There is no freedom without noise — and no stability without volatility ⏤ Nassim Taleb
No matter the time frame analyzed, Bitcoin is still perceived as a volatile asset class.
Bitcoin is about a decade old, which means it is still largely in price discovery mode.
To put into perspective, Bitcoin is an extremely young and nascent financial asset compared to past global reserve currencies, for example ⏤ historically each lasting around 100 years or so.
"A lot of volatility is natural when market participants are trying to forecast whether bitcoin is (i) a speculative bubble that will implode and be worthless, (ii) a digital scarce asset that could replace gold as a store of value, or (iii) a monetary architecture that will serve as the core trust and verification layer for numerous types of transactions" ⏤ Kjell Inge Røkke, billionaire investor and chairman of Aker ASA
Compared to Bitcoin's favorite cousin, the yellow shiny rock that the world has come to treasure (read: gold) has been volatile too over the course of its history:
In fact, Bitcoin’s volatility actually highlights the credibility of its fixed and predetermined monetary policy. For example, Bitcoin cannot be quantitatively eased ⏤ you can't print or issue more bitcoins to dampen price volatility in the markets.
Having said that, Bitcoin's volatility is diminishing over time:
"As adoption has increased, volatility has declined. Bitcoin's 260 day volatility is at a low of 1.8x vs the Nasdaq[...] As Bitcoin market capitalization approaches gold's market cap, it will likely exhibit similar volatility" ⏤ Skybridge Capital
"... towards the end of 2020, Bitcoin's annual volatility almost reached the same level as the world's most significant stock index (S&P 500) at a 1.4x multiple" ⏤ Bitcoin in Institutional Portfolios
Okay, but what if it goes to zero? What if governments ban Bitcoin?
Myth #3 - The Government Will Shut Bitcoin Down
Antifragility is beyond resilience or robustness. The resilient resists shocks and stays the same; the antifragile gets better. This property is behind everything that has changed with time: evolution, culture, ideas, revolutions, political systems, technological innovation, cultural and economic success, corporate survival, [...] the rise of cities, cultures, legal systems, equatorial forests, bacterial resistance … even our own existence as a species on this planet.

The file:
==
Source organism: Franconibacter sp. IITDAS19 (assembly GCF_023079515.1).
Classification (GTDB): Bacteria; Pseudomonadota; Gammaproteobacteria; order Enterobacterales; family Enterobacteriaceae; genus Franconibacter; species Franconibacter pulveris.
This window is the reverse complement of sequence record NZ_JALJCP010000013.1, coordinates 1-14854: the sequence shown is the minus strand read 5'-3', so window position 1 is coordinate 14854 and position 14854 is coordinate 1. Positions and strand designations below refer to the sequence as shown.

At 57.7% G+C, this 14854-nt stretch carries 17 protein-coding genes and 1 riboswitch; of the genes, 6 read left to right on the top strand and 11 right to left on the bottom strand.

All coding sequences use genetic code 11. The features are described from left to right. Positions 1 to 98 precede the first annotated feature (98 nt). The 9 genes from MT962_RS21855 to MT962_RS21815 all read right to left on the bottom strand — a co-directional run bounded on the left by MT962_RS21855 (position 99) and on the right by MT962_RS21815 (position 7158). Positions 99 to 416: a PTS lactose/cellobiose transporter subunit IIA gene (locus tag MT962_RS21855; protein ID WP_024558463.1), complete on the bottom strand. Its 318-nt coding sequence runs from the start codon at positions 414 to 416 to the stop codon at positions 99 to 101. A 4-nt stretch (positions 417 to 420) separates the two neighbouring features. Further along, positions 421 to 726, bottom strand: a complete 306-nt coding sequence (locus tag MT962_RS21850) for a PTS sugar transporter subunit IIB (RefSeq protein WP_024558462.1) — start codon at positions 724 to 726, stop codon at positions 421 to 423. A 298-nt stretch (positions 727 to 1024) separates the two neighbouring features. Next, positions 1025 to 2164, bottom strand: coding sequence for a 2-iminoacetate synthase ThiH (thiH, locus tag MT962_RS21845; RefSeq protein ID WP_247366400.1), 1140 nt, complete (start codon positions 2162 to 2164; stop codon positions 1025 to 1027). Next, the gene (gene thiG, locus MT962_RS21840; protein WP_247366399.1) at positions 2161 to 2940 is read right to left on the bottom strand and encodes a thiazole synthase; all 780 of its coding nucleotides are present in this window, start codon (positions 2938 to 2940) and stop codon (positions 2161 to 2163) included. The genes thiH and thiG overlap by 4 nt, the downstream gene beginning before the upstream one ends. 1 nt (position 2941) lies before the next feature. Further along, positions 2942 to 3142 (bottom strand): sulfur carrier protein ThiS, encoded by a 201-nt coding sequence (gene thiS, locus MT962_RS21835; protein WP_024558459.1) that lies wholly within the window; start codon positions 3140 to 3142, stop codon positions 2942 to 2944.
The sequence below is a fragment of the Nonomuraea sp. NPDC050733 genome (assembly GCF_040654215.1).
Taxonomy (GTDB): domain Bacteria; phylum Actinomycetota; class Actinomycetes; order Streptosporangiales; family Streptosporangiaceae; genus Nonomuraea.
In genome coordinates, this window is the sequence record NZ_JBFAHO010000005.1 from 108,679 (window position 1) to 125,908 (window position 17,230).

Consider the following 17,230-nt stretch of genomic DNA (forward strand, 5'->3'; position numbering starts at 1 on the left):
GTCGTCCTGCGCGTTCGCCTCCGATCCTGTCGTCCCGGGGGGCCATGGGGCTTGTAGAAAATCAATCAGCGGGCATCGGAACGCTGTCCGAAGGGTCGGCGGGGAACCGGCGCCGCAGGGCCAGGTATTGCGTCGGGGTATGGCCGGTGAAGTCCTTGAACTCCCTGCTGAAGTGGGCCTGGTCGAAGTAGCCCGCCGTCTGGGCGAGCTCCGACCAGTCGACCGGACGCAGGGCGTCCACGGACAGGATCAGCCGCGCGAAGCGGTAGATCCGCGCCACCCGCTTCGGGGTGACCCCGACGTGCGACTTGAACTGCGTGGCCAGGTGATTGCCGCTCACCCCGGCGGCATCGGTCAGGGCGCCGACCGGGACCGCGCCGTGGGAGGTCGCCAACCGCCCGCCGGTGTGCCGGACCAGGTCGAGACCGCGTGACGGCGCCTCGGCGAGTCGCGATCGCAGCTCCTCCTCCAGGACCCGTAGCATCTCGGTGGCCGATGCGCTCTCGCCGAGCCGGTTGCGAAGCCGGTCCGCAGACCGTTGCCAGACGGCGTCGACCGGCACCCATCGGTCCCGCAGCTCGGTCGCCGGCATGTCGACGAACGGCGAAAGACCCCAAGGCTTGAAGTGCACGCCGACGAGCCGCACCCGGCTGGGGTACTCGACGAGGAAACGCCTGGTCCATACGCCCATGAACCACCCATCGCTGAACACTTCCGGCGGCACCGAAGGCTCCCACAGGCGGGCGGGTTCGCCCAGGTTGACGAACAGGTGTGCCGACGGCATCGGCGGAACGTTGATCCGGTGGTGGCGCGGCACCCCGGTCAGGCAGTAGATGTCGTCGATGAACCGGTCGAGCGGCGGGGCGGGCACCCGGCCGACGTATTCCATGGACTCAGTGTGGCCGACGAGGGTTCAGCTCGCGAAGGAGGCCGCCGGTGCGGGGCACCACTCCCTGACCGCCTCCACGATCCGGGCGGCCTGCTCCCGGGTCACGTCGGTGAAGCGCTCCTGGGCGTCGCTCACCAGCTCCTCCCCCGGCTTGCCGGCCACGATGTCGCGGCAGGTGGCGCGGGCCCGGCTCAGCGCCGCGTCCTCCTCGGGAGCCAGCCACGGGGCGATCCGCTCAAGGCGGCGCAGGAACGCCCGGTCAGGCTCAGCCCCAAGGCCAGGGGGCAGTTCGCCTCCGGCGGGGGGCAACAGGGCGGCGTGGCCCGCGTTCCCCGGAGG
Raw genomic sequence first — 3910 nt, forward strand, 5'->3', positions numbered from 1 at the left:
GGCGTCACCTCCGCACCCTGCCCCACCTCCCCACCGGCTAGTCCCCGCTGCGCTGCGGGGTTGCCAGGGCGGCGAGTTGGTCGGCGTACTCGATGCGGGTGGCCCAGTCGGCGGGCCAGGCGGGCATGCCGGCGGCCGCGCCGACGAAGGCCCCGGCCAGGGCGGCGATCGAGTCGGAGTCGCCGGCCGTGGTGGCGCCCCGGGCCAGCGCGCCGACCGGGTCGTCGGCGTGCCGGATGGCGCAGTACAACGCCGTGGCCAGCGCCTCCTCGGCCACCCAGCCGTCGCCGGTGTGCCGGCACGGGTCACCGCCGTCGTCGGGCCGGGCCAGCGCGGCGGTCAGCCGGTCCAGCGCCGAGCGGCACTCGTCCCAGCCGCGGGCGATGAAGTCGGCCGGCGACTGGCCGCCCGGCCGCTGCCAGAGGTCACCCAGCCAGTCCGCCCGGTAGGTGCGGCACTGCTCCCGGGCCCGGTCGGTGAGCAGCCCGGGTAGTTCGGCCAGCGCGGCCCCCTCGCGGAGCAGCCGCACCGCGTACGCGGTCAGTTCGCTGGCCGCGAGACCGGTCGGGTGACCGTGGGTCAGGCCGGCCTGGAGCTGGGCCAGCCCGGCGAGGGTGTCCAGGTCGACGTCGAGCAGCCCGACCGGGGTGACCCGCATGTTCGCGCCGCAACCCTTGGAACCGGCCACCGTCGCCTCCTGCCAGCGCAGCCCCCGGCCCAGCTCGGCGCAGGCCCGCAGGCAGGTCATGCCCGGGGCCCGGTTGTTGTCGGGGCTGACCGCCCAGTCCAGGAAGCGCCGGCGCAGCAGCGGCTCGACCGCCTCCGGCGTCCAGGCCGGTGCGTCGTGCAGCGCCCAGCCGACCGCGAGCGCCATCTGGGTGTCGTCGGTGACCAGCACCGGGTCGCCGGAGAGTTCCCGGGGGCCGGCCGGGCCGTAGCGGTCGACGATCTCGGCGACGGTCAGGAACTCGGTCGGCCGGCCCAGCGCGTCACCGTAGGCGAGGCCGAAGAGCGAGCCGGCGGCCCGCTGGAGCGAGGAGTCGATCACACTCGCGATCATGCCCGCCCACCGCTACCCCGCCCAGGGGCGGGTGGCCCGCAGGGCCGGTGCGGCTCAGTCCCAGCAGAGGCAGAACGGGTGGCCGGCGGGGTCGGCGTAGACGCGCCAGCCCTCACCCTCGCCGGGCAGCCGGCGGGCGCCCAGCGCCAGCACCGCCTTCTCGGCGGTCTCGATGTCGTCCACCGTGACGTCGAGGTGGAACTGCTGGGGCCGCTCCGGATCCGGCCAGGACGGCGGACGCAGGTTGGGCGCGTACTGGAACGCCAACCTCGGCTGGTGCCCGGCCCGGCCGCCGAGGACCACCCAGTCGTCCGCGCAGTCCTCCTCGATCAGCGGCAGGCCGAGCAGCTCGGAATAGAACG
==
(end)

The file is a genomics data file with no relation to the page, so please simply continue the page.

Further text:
And we can almost always detect antifragility (and fragility) using a simple test of asymmetry : anything that has more upside than downside from random events (or certain shocks) is antifragile; the reverse is fragile.
A classic example of something that is antifragile is Hydra, the Greek mythological multi-headed serpent. For every head chopped off, the Hydra would regrow two heads.
Bitcoin has proven over time to be antifragile.
The fact is, it is almost impossible to completely ban something that lives on the Internet.
On 5 Dec 2013, the People's Bank of China (PBOC) made its first step in regulating Bitcoin by prohibiting financial institutions from handling Bitcoin transactions. It then went on to effectively ban cryptocurrency exchanges and trading platforms in Sept 2017, during a period when Chinese markets had accounted for 90% of global Bitcoin trading (Wikipedia, Reuters).
However, where there is demand, business finds a way.
Today in 2021, onshore investors still trade Bitcoin on platforms owned by Chinese exchanges that have relocated overseas (Binance, OKEX, Huobi). Once-dormant Chinese trading chatrooms on social media have become busier than ever. China still remains a major source of global liquidity for cryptocurrencies.